Q & A: MSM Epidemiologist Talks Ebola
Dr. Chima Ohuabunwo, a professor of medicine at the Morehouse School of Medicine, is a recognized epidemiologist who was part of the on-the-ground team in 2014 coordinating efforts in West Africa to contain the spread of the disease.
Dr. Chima Ohuabunwo
Professor, Morehouse School of Medicine
By Donovan Thomas, The Atlanta Journal-Constitution
Ugandan health officials reported this week that six schoolchildren in the capital city of Kampala have tested positive for Ebola as the month-old outbreak worsened. At least 15 people in the city have been confirmed to have the Ebola infection.
The sickened children, all members of the same family, attend three different schools in Kampala and health officials said they were “following up” on another 170 of their contacts at their schools. Ebola, which manifests as a viral hemorrhagic fever, is spread by contact with bodily fluids of an infected person or contaminated materials.
Global health officials report the Ugandan outbreak is rapidly evolving, creating difficulty for Ugandan health workers in that country. As of Wednesday, there have been 109 cases and 30 deaths reported in Uganda’s outbreak.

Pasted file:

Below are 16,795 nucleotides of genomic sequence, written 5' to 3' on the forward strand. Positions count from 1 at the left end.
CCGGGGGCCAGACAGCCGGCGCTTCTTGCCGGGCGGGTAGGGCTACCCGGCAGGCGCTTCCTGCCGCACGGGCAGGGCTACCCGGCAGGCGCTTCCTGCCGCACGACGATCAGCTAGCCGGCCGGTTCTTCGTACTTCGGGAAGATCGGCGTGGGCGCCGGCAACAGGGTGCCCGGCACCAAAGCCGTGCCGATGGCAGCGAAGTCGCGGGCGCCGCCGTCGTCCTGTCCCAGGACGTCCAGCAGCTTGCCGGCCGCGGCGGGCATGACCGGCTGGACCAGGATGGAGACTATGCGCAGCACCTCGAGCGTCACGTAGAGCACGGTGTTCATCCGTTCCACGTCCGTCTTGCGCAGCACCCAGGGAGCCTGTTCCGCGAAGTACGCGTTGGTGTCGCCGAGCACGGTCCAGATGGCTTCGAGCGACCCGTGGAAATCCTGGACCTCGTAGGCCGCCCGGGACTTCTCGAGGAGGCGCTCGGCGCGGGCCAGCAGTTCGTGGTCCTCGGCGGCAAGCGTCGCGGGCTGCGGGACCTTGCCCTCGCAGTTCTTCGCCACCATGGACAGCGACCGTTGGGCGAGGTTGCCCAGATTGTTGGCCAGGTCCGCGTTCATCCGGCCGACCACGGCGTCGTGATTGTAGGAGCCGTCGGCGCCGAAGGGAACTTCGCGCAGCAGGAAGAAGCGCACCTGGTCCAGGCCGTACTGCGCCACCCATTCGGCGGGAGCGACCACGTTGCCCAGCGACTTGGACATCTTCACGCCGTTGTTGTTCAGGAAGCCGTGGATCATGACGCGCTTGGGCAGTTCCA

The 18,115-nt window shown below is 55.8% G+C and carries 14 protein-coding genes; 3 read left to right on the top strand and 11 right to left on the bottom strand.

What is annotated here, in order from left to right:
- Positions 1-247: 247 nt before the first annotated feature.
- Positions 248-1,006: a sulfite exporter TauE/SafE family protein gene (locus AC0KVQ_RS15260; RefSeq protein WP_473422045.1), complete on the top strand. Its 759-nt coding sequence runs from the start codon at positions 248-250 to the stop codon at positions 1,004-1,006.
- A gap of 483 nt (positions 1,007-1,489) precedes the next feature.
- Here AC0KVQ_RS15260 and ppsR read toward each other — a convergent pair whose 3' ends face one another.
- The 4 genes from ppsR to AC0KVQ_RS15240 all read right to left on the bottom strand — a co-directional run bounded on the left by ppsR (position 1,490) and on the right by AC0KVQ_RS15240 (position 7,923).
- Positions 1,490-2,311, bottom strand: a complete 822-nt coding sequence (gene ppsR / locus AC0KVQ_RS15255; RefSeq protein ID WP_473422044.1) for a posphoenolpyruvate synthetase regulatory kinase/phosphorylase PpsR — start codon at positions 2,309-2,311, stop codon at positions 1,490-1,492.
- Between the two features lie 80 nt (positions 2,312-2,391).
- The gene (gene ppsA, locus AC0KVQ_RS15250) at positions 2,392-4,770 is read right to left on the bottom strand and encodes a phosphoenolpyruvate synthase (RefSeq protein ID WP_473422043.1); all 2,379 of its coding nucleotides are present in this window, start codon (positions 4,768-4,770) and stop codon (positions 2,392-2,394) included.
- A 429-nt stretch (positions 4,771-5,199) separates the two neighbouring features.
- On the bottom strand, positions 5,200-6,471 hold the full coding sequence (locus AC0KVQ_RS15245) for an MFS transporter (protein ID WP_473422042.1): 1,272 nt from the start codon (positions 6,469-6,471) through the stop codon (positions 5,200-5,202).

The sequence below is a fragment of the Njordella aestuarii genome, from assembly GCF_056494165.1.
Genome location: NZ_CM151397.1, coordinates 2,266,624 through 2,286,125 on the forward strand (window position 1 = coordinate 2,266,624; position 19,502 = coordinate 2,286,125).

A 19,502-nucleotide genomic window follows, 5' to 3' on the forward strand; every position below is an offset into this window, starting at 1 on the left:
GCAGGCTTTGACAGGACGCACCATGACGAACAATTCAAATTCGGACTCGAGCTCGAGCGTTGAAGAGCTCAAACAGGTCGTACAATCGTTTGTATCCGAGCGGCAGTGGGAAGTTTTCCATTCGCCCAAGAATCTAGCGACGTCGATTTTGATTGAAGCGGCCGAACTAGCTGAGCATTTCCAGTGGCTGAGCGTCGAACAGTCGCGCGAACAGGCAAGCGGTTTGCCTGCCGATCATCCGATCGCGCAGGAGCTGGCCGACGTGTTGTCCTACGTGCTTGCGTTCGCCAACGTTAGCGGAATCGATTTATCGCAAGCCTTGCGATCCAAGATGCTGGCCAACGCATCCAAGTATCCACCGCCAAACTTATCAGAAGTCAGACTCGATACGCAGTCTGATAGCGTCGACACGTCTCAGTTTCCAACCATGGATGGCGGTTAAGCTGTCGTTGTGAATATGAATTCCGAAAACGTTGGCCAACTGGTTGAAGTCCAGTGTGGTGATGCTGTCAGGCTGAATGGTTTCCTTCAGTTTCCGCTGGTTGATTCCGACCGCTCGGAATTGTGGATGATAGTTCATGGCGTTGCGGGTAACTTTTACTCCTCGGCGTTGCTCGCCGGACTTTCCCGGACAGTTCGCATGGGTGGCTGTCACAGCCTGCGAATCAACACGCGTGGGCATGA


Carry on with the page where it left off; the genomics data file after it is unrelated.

U.S. health officials say the risk level in the United States, however, remains low and no cases have been suspected or confirmed. In the 2014-2016 Ebola outbreak in the U.S., two people died and 11 people were sickened and treated for the disease. In West Africa, the disease killed 11,000 people.
Earlier this month, the outbreak of the highly contagious disease led U.S. health officials to impose travel diversions for all people entering this country by air from Uganda. The precautions require passengers on incoming flights to be routed to five major airports, including Hartsfield-Jackson International in Atlanta, to be tested.
Dr. Chima Ohuabunwo, a professor of medicine at the Morehouse School of Medicine, is a recognized epidemiologist who was part of the on-the-ground team in 2014 coordinating efforts in West Africa to contain the spread of the disease. The Atlanta Journal-Constitution spoke with Dr. Ohuabunwo, who is also a CDC-trained Epidemic Intelligence Service officer. This interview has been edited for length and clarity.